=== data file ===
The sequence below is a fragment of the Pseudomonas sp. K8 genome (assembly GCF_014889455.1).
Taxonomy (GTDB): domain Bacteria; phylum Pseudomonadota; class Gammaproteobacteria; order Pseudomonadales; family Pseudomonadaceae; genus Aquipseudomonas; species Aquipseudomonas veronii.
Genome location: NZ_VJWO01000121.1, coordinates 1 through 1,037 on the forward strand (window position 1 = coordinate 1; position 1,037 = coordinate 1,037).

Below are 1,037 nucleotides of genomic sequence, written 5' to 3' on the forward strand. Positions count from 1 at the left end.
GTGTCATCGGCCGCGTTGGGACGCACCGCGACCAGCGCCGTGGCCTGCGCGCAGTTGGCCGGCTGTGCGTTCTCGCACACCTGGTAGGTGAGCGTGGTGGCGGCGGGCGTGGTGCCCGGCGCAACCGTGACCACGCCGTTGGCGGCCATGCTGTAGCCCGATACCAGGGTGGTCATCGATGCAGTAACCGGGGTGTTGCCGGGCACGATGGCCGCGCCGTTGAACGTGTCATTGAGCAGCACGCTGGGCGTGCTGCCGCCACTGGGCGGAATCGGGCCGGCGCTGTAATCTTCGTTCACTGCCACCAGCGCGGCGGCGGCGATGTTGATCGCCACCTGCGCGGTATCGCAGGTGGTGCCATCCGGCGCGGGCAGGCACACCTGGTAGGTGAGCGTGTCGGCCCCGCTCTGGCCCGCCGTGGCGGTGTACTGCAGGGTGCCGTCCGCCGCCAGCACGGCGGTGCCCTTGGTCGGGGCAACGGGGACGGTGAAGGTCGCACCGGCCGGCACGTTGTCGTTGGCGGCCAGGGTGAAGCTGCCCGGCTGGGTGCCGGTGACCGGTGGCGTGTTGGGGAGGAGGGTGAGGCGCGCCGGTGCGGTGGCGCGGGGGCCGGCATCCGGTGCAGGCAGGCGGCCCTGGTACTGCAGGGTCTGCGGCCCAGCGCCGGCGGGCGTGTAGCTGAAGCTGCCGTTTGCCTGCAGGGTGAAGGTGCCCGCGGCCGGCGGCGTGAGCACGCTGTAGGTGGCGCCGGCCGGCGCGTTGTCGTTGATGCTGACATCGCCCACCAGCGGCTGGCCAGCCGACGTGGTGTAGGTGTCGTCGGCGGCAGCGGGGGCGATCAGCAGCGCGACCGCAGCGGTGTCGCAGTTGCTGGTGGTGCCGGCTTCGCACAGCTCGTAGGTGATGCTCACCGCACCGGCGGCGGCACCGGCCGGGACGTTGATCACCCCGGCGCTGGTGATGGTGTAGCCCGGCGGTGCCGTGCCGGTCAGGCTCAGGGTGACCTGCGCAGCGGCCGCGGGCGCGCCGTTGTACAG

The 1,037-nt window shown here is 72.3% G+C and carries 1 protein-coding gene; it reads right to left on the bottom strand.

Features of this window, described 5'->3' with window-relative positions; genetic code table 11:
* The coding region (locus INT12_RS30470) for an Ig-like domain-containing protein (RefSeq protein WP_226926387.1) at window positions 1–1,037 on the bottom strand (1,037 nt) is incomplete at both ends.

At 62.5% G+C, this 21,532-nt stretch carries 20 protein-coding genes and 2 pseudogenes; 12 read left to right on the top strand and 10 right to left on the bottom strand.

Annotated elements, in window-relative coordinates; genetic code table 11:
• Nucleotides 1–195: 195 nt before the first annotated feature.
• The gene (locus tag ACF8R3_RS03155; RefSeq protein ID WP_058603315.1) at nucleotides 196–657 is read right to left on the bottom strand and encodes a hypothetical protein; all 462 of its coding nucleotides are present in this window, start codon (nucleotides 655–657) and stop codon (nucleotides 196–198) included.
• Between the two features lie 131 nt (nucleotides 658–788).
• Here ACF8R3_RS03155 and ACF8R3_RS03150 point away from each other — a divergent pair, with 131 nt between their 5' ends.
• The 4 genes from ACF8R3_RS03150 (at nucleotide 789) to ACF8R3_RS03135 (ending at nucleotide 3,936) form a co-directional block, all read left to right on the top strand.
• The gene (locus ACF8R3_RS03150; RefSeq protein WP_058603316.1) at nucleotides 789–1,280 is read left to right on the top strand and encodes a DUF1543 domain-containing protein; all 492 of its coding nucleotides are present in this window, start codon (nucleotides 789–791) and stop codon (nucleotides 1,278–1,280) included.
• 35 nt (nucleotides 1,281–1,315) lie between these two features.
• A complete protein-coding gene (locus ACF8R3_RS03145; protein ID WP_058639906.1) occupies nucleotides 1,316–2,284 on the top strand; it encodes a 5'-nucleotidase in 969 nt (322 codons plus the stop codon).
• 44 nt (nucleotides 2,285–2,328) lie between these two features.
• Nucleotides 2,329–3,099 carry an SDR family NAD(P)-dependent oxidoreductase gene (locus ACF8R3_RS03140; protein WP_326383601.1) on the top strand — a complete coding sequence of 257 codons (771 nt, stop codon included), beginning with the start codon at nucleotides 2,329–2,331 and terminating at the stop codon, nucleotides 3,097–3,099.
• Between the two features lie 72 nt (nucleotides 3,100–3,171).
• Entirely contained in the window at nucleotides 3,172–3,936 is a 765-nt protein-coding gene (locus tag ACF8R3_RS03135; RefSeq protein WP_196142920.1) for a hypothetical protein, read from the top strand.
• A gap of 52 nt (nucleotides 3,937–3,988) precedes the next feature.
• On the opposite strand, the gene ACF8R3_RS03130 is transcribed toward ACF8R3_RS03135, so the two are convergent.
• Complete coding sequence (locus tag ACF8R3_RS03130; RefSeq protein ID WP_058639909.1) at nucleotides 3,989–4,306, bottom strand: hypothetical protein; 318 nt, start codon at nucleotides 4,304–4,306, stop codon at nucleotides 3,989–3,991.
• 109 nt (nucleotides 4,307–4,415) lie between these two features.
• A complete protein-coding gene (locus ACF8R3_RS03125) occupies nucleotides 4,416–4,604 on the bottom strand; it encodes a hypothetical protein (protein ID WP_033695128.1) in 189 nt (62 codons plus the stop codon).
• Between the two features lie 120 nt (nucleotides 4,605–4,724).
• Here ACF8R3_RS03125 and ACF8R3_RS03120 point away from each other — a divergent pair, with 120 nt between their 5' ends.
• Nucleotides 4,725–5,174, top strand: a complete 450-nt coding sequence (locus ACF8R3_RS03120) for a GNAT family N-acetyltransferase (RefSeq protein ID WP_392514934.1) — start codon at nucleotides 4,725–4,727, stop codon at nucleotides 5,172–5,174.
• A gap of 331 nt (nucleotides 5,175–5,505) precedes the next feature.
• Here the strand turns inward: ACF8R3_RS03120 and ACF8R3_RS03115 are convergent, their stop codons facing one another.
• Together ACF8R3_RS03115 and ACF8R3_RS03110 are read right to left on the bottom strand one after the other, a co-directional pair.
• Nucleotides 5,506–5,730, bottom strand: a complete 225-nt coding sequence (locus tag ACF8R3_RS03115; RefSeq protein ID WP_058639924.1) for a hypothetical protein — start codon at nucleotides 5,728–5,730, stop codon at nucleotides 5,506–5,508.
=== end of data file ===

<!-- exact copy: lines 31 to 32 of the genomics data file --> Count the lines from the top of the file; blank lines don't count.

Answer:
• A gap of 331 nt (nucleotides 5,175–5,505) precedes the next feature.
• Here the strand turns inward: ACF8R3_RS03120 and ACF8R3_RS03115 are convergent, their stop codons facing one another.